Report: Across the States with JetBlue

America is the land of opportunity and freedom, right? In many ways that’s definitely still true: You’re free to drive anywhere, you’re free to express your opinion (that guy in the subway did exactly that with the full force of his adult voice) or you can still make it big in business whatever background you have. And certainly for consumers, freedom also applies to the country’s economy. There’s hardly another place where you have so many choices – be it the type and brand of mineral water you can drink, the breakfast cereals you prefer or the airline you choose to cross this vast country with.

Today America has over one hundred airlines with many of them operating ‘coast to coast’ flights. They are often divided into two groups: the established, large, full service airlines such as American Airlines, Delta or United and the relative newcomers and often classified no-frills or budget airlines like Southwest, Virgin America or JetBlue.

Today we want to give you a view into crossing this ‘land of freedom’ with one of them: JetBlue. The airline has its headquarters in New York and is particularly strong on the Atlantic coast and Caribbean routes. But besides those it also offers a relatively good network of airports on the Pacific coast, making it a true coast-to-coast airline.

So, for our own test flights, we chose the route Los Angeles–Syracuse, then Syracuse–New York, New York–Las Vegas and Las Vegas–Los Angeles. First up, there are (of course) no direct flights from LAX to Syracuse, so this flight will have to go through either Boston or JFK and we chose JFK. Then, JetBlue doesn’t fly the route Las Vegas to Los Angeles (unless you’d want to fly through New York or Boston, which of course doesn’t make sense), so we flew this part with Southwest.

Map of our flight route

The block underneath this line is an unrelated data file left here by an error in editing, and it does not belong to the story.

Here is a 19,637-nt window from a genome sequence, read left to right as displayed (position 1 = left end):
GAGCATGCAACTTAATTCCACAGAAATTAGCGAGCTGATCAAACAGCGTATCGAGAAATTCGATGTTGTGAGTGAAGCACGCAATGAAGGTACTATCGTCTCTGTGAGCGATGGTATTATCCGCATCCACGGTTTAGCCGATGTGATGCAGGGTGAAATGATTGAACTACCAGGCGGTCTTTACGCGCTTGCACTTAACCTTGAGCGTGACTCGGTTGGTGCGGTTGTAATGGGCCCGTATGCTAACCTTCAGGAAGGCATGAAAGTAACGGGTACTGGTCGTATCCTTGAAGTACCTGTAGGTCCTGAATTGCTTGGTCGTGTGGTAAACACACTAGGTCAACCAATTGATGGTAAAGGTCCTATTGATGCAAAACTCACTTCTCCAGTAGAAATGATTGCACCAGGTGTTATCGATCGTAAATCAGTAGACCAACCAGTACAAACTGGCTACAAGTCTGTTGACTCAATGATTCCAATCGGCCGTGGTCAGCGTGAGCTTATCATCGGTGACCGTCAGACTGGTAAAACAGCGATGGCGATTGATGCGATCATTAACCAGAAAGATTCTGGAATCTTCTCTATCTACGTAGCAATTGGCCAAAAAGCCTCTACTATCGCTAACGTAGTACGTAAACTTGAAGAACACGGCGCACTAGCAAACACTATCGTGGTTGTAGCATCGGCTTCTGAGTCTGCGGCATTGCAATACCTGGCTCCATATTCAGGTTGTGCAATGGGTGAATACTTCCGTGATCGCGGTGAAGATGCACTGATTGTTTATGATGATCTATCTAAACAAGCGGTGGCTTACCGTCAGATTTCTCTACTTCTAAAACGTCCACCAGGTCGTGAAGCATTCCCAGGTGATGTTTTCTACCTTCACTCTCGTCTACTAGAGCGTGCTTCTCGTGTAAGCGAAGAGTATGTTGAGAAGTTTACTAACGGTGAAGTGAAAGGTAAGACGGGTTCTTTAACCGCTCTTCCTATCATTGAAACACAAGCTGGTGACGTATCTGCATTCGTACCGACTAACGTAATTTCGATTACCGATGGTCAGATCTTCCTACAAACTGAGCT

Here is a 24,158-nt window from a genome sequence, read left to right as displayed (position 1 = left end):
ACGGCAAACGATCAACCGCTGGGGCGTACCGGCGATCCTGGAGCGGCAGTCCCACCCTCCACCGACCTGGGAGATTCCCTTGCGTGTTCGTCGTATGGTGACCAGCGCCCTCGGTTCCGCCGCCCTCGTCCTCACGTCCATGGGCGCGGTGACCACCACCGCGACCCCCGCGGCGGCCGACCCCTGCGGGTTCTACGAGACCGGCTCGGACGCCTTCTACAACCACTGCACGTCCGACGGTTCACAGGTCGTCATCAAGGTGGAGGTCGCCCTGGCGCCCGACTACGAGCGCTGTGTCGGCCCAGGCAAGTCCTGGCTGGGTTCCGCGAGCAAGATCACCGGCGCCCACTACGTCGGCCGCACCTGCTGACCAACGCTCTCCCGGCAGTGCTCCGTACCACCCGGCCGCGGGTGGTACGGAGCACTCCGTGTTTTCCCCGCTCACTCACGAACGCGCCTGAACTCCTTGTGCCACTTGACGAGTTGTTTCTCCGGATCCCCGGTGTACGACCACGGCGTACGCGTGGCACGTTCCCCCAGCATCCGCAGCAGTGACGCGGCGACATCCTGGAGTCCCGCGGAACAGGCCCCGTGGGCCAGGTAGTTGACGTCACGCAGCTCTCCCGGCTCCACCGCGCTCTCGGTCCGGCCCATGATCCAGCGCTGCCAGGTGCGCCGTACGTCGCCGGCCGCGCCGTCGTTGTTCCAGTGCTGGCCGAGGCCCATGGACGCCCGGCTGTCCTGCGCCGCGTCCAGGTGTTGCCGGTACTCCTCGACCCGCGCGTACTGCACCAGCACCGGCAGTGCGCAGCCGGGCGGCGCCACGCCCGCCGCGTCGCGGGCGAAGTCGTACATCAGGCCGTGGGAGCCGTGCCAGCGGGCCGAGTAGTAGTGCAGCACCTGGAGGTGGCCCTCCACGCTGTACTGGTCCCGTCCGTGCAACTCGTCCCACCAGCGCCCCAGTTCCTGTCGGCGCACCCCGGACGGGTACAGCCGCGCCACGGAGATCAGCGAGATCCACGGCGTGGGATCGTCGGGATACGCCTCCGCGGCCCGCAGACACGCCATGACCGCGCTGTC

Even today many people still get uneasy about booking no-frills airlines for longer distances as they fear they wouldn’t provide any entertainment, food or even seat choice. Whilst this may be true for some Asian or European airlines, it’s generally not true in America. You see, competition is a wonderful thing as on their own these airlines aren’t inclined of offering such luxuries as free soft drinks, entertainment systems etc. However, in order to differentiate themselves from a growing number of competitors, they do. And these days, they often do that better than their larger incumbents that themselves have come under cost pressure, hence having to reduce their service offering.

JetBlue offers free water, soft drinks and snacks throughout the flight. It also offers a TV in each seat with 42 live TV stations (free) and 3 movies ($5.99). But JetBlue also provides free seat selection. In addition when you book your flight with the option for an upgrade to an “even more space” (read roomier row) you will pay extra (costs depending on route/duration of the flight).

In our experience once you are on board, the captain and crew will keep you well informed on what’s happening (or not happening in our case in Syracuse when we occurred a 15 minute, short-of-runway delay due to a control tower that wasn’t used to a high-cadence departure through-put). The pilots, however, will try to make up for any delays as much as they can (e.g. our Syracuse-JFK flight landed with only a few minutes delay).